The only matter to be aware of with being independent is that you will be dealing with schools personally so you must pay attention to what things they are willing, or able, to assist you with.

After securing a job this is the next challenge. Coming from a non-native nation means that the chances of your country having a Thai embassy are pretty low, and if this is your reality (as it was mine) don’t worry, you can still do the visa run. It just means that there is a designated embassy in another country that is meant to represent your region.

I come from Southern Africa and the countries there are represented by South Africa, the only country within the Southern African Development Community (SADC) region to have an embassy. I had a coworker from Cameroon who had to get her work visa processed in Nigeria.

The visa run is like any other visa application for a foreign country: you download the information list from the embassy website (thaiembassy.org) and you ensure that you have the listed documents. For this step, there will be several things you will have to take care of on your own, and a few things your employer will have to provide you with for when you’re finally ready to hand in everything to the designated embassy.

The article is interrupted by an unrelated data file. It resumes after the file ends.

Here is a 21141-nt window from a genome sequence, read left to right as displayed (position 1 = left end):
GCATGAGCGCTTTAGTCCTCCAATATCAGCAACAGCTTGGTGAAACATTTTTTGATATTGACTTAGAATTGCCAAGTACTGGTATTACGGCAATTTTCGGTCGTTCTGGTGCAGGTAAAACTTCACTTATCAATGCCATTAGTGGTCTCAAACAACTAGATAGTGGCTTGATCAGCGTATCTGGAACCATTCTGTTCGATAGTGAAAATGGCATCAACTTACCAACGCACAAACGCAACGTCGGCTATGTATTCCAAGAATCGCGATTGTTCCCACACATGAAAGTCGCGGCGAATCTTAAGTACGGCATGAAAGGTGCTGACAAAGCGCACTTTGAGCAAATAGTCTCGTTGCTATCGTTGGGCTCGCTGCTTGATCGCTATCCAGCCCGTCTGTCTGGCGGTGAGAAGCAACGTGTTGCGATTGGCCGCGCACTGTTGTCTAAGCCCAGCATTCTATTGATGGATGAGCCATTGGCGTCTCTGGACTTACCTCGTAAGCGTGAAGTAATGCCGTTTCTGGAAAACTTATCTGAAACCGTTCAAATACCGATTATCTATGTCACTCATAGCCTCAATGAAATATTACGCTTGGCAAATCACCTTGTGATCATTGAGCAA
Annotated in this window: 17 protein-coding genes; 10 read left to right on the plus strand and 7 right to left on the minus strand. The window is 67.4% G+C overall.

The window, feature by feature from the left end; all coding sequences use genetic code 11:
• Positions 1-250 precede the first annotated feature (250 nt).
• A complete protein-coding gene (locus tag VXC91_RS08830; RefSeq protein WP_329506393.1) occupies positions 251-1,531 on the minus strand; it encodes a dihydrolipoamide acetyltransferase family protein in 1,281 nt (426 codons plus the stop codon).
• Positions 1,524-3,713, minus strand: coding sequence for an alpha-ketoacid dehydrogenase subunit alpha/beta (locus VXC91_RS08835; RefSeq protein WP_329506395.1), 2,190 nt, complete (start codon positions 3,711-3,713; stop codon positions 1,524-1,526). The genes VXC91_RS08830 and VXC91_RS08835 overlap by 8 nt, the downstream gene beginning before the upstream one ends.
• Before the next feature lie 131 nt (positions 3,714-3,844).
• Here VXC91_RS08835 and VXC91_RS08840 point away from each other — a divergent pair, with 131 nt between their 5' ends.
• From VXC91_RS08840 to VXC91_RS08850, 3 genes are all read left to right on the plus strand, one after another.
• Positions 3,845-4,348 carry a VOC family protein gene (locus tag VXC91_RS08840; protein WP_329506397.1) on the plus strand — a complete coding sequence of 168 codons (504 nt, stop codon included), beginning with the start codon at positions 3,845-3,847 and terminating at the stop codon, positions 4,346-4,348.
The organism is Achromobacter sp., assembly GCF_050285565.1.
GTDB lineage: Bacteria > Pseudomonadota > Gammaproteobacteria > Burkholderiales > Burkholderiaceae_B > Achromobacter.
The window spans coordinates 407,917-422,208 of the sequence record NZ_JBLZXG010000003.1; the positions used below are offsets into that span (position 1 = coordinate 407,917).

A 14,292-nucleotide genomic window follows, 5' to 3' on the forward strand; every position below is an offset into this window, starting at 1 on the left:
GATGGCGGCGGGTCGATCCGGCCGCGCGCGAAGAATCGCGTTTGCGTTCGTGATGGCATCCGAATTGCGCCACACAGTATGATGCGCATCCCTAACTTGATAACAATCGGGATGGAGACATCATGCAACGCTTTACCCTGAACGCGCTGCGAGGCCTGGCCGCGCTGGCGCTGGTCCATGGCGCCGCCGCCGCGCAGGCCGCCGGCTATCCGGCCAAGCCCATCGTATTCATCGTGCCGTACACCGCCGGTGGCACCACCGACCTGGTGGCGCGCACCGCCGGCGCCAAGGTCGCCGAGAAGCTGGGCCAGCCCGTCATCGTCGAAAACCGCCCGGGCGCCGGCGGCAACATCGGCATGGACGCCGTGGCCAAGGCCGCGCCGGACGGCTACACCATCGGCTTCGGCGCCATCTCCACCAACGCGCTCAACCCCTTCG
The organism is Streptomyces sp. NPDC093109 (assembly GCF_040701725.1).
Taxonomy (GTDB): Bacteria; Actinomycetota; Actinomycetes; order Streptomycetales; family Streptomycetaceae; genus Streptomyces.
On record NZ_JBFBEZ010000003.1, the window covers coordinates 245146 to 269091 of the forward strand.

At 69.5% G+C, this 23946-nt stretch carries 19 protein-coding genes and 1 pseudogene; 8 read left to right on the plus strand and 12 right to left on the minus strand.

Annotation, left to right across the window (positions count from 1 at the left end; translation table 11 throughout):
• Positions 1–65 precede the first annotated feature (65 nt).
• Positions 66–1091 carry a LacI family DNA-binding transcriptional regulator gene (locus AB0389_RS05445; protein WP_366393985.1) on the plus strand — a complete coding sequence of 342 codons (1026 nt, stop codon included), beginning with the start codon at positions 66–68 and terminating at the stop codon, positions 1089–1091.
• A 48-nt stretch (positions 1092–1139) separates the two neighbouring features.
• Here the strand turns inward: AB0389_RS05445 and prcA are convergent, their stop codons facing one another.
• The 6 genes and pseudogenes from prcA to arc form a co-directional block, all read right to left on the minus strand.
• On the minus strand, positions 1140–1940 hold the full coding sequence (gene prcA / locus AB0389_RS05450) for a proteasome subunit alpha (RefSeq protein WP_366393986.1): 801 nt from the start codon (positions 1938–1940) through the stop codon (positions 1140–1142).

Once you’re ready to hand in your documents you will have to either travel to the required country to submit in person, hand in your documents through a representative who resides within the country, or send your parcel directly to the embassy (due to time and security concerns try to use a reputable courier like FedEx or DHL as opposed to snail mail). I had a contact in South Africa and your contact doesn’t need to be related to you, mine was a university friend.

Big congratulations on having made it this far, and now for the final steps. The visa stamp in your passport only indicates that you can legally work in the country for the length of time it’s valid; once you land in the country the visa will be stamped with a “USED” marker across it and the date you arrived in Thailand. Now you have to be processed through immigration and issued a work permit.